The new book The Risk Takers is about ordinary people who started with very little, took a leap of faith, and started their own businesses. They persevered through disappointment and failure and ultimately built multimillion-dollar companies.
When it comes to entrepreneurial success, the best teachers are the people who have achieved it. In fields as diverse as fashion, food, tech support and real estate, entrepreneurs like Kinko’s founder Paul Orfalea,
Curves founder Gary Heavin, Spanx founder Sara Blakely, and Geek Squad founder Robert Stephens have built flourishing enterprises by starting with a good idea, trusting their guts and overcoming adversity.
Their inspiring stories, captured through candid, in-depth, interviews by Renee and Don Martin, themselves millionaire entrepreneurs, are presented in the Martins’ new book, The Risk Takers: 16 Women and Men Share Their Entrepreneurial Strategies for Success.
Seeking to identify the strategies that create rags-to-riches success, the Martins spoke with some of the country’s most high-profile entrepreneurs – including those mentioned above – as well as Barbara Corcoran of the Corcoran Group, John Paul DeJoria of John Paul Mitchell Systems, Liz Lange of Liz Lange Maternity, Linda Alvarado of Alvarado Construction and Andy Berliner of Amy’s Kitchen, among others. As the Martins conducted their interviews, they discovered patterns in the ways that these entrepreneurs created and built their businesses. In The Risk Takers, the authors not only reveal the behind-the-scenes personal stories of each entrepreneur, but also share the common traits and strategies that led to their successes, providing inspiration for anyone with entrepreneurial aspirations.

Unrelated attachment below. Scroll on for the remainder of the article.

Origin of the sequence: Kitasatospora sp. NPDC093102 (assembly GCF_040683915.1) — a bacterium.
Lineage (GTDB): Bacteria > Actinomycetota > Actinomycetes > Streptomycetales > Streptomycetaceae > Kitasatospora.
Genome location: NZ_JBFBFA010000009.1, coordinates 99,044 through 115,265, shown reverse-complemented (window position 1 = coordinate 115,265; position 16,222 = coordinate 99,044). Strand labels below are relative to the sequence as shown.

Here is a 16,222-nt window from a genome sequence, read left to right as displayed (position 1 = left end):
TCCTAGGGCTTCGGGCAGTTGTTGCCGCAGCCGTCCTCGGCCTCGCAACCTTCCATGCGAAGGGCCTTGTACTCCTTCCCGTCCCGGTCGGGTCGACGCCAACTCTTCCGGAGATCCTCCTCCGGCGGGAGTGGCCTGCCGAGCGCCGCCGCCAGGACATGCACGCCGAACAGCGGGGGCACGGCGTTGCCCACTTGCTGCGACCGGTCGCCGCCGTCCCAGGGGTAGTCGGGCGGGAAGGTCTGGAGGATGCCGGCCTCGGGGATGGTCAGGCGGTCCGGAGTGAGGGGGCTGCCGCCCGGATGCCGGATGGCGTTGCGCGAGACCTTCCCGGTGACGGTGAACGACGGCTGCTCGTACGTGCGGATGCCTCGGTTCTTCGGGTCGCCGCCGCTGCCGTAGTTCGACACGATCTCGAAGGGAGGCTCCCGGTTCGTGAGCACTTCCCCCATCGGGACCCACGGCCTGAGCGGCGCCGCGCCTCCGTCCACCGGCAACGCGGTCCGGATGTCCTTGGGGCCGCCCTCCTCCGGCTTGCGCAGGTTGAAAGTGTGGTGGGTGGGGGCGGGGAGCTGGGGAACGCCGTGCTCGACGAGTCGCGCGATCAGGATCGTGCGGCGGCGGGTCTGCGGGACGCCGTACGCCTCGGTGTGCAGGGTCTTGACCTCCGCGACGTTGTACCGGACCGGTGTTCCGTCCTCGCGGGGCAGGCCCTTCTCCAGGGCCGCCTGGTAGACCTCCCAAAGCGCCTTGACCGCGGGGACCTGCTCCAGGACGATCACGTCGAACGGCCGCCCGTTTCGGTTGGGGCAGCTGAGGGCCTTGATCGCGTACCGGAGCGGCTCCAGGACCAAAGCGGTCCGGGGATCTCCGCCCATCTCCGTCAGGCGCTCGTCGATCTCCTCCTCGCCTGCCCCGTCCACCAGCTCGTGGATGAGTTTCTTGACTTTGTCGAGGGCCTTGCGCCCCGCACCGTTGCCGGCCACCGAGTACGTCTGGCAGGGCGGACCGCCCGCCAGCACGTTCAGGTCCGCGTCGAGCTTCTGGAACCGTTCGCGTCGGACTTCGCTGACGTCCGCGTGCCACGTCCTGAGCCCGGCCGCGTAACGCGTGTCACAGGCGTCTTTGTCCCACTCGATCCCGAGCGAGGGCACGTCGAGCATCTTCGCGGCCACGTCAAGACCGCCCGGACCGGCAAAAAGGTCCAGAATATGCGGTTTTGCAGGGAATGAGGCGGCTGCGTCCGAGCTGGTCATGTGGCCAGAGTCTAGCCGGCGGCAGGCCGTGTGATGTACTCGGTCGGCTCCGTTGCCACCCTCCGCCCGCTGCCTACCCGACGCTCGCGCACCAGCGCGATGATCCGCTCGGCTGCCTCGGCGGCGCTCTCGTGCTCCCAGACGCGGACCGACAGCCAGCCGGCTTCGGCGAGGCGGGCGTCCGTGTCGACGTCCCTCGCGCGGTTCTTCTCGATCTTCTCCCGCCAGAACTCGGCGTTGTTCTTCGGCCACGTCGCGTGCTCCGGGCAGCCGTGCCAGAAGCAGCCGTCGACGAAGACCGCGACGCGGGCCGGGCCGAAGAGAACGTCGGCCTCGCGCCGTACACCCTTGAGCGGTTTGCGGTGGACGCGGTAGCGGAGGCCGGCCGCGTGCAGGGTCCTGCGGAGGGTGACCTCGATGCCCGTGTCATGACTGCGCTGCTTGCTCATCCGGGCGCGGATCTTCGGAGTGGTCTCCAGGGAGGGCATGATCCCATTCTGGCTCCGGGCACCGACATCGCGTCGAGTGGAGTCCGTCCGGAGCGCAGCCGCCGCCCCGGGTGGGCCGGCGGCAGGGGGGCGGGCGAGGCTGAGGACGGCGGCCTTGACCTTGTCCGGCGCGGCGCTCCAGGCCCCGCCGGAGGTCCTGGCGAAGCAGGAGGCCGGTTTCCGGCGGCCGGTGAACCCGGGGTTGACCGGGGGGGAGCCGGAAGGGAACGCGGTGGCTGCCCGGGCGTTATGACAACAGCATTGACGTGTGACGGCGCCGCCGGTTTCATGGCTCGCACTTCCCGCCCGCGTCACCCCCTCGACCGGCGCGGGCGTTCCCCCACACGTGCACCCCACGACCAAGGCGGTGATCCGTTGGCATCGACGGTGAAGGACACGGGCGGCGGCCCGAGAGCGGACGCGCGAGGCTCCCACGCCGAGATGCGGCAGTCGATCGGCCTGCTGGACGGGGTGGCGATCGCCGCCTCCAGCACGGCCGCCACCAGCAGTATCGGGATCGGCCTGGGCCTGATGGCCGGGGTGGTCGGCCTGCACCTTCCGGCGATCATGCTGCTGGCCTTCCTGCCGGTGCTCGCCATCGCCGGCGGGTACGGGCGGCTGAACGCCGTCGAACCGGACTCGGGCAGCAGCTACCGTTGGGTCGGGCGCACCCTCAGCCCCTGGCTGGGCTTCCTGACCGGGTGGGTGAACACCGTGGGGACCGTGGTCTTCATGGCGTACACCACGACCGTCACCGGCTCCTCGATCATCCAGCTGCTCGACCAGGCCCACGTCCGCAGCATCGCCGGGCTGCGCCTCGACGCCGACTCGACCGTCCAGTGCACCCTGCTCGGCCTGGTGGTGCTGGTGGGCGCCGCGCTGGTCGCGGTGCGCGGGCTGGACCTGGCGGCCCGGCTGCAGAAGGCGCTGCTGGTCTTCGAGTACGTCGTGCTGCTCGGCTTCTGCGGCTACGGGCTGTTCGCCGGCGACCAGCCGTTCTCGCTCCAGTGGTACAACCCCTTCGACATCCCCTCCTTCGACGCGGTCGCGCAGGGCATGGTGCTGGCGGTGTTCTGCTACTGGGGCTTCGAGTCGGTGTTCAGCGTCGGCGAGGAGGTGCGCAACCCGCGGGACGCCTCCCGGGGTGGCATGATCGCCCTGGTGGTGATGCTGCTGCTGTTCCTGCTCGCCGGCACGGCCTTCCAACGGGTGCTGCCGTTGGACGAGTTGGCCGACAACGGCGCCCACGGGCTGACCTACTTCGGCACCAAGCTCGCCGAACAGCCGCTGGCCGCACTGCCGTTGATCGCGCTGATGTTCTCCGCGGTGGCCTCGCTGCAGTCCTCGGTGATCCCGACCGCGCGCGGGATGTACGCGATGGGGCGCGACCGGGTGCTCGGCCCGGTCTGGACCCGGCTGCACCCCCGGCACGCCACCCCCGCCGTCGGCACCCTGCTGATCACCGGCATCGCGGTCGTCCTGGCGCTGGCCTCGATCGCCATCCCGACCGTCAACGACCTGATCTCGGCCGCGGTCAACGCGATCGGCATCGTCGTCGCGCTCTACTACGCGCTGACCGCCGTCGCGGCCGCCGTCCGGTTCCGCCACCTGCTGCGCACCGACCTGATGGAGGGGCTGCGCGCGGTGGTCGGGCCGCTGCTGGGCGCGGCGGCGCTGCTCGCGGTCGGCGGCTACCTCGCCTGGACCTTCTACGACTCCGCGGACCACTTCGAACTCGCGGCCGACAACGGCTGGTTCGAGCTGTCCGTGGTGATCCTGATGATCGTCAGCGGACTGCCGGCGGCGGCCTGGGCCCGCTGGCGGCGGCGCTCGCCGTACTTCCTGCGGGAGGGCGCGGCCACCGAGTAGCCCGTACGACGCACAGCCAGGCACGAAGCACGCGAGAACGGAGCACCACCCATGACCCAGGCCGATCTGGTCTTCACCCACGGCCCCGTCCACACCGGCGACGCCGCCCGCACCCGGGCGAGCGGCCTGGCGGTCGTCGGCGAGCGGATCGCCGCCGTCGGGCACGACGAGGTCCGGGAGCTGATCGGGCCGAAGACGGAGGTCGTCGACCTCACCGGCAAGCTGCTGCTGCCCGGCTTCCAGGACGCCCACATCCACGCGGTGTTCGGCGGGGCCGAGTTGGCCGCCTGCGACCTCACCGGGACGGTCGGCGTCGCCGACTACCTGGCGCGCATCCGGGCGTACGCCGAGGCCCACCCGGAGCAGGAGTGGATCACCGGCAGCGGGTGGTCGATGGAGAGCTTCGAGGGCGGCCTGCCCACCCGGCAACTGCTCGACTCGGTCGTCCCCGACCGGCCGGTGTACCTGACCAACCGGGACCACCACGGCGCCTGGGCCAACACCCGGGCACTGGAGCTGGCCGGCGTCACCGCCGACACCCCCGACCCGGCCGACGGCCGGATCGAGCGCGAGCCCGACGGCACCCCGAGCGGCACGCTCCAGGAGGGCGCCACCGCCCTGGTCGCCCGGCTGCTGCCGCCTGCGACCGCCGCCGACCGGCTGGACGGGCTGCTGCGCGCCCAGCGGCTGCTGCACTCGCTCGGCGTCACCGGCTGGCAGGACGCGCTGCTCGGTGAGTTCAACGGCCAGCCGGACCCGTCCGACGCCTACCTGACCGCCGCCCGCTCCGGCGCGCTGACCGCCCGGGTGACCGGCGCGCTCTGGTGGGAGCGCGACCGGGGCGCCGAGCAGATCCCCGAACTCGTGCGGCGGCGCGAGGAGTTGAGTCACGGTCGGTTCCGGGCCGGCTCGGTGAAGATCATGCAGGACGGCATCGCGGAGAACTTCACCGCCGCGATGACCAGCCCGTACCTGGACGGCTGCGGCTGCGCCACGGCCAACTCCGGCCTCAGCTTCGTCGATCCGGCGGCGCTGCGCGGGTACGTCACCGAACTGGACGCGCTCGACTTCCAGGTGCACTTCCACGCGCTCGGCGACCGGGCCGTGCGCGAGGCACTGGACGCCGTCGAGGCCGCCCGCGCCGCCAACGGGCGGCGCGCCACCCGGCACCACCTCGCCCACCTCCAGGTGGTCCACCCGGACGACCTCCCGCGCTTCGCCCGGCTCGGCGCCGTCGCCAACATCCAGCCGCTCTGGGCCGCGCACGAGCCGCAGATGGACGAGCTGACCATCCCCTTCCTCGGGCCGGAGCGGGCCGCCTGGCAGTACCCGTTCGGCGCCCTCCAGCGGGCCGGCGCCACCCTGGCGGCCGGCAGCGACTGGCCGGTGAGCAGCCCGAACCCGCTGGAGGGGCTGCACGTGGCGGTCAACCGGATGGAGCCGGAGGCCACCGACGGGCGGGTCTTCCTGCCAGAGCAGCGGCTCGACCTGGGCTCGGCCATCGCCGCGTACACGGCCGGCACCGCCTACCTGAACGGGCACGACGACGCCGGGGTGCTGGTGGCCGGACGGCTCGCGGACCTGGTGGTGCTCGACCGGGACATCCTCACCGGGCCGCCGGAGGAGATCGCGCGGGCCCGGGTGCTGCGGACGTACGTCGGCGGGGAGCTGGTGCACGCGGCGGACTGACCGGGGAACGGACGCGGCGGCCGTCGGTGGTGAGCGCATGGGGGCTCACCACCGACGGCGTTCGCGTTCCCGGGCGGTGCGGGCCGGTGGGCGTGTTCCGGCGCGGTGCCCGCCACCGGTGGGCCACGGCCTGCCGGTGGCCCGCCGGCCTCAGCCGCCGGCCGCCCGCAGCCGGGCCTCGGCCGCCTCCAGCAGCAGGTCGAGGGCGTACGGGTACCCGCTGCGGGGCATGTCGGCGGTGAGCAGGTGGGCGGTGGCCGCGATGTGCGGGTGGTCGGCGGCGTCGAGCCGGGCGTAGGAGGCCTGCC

Buck the Conventional Wisdom